Latin America Poised To Capitalize On North American Infrastructure Outsourcing

Latin America Poised To Capitalize On North American Infrastructure Outsourcing

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The US outsourcing market for IT infrastructure appears set for strong growth, and Latin American providers are in an ideal position to capture much of this business. Despite what it characterizes as ‘modest buying intentions,’ a March 2011 Forrester Research report predicts the overall outsourcing market in the US will grow 6.8% to $101 billion for 2011. Help desk, convergent telecommunication/network management services and data center management services are among areas where the largest percentage of infrastructure outsourcing growth should occur.

Perfect Opportunity

Growth in a more complex area of North American outsourcing like IT infrastructure is a perfect opportunity for the developing IT outsourcing market in Latin America, according to remarks Atul Vashistha, chairman and founder of Neo Group, made during a recent outsourcing conference in Colombia. Vashistha advised Latin American outsourcing providers that “India, Ireland and Israel are no longer the only game.”

With cost savings and better time zone coverage a given, Vashistha said that IT outsourcing business from North America can be attracted to Latin America. “Your competition is this region itself.”

In addition, Vashistha said that Latin American outsourcing providers need to develop more complex services with fewer competitors, both regionally and globally, if they are to maximize the potential of the marketplace. “With something simple like a call center, you’ll have many competitors,” he said. While Vashistha did not specifically address IT infrastructure outsourcing in his conference remarks, it is certainly an area requiring specific expertise and training that cannot be duplicated as easily as a call center operation.

In a more recent interview with Nearshore Americas, Vashistha expanded upon his thoughts on Latin America’s growth as a provider of infrastructure outsourcing services. “It’s a recognition of the advantages of nearshore and the rising maturity of Latin American operations and firms,” he said. “We are also seeing companies moving a portion of their spend to nearshore as they have learned lessons from outsourcing to the Asia Pacific region. These are lessons such as time zone issues, cultural differences and infrastructure challenges.”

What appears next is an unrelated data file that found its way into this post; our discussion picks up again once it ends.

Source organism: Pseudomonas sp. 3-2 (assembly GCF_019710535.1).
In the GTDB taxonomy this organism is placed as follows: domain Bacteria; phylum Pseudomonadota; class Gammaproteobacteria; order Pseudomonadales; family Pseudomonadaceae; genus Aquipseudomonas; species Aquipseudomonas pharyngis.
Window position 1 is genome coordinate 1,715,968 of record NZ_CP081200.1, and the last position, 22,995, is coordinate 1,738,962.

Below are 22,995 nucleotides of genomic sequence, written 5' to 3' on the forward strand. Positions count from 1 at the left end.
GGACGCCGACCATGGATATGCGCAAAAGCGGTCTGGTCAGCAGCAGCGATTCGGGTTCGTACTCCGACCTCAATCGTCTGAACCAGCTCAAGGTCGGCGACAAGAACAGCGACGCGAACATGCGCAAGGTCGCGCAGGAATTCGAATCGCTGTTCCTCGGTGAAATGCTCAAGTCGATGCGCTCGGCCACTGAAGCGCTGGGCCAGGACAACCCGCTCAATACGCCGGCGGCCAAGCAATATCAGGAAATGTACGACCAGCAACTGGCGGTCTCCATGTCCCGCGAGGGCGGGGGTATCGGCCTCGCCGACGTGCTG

Atul Vashistha (CEO/ Neo Group and a staunch supporter of Nearshore) estimates that today, Fortune 500 companies collectively outsource less than 10% of their IT operations

Cloud Computing & Multisourcing

The Forrester Research report also touches upon two other aspects of North American IT infrastructure outsourcing that nearshore providers should consider capitalizing upon. One is the growing importance, but lagging implementation, of cloud computing-based services. While the report says harnessing the cloud is the “major priority” of IT infrastructure management firms and customers are clearly interested, there are few tangible buying plans currently available. Latin American IT outsourcing specialists who develop cloud infrastructure services could gain a major leg up on the competition.

In addition, the report says more North American IT firms are looking to spread their outsourcing business among multiple suppliers, rather than consolidate it all with a single supplier. This means that even firms which have established infrastructure outsourcing agreements may still be viable targets, especially if they are working with more expensive providers located further away from North America.

Add Value to Gain Revenue

In his Colombian presentation, Vashistha estimated that today, Fortune 500 companies collectively outsource less than 10% of their IT operations, a figure he said could potentially reach 50%. To capture that open 40% of the market, Vashistha advised that Latin American outsourcing providers need to add value beyond cost, or they will risk losing IT business to other global regions, similar to how Mexico lost much of its outsourced manufacturing to China.

For Latin American providers, Vashistha said value-adds can include capability, cultural compatibility, proximity to Latin American operations and/or clients of North America-based multinational firms, and time-to-market. And major multinationals are not the only companies they should keep their eyes on.

“Today, you’re finding start-ups in Silicon Valley outsourcing internationally right away,” said Vashistha.

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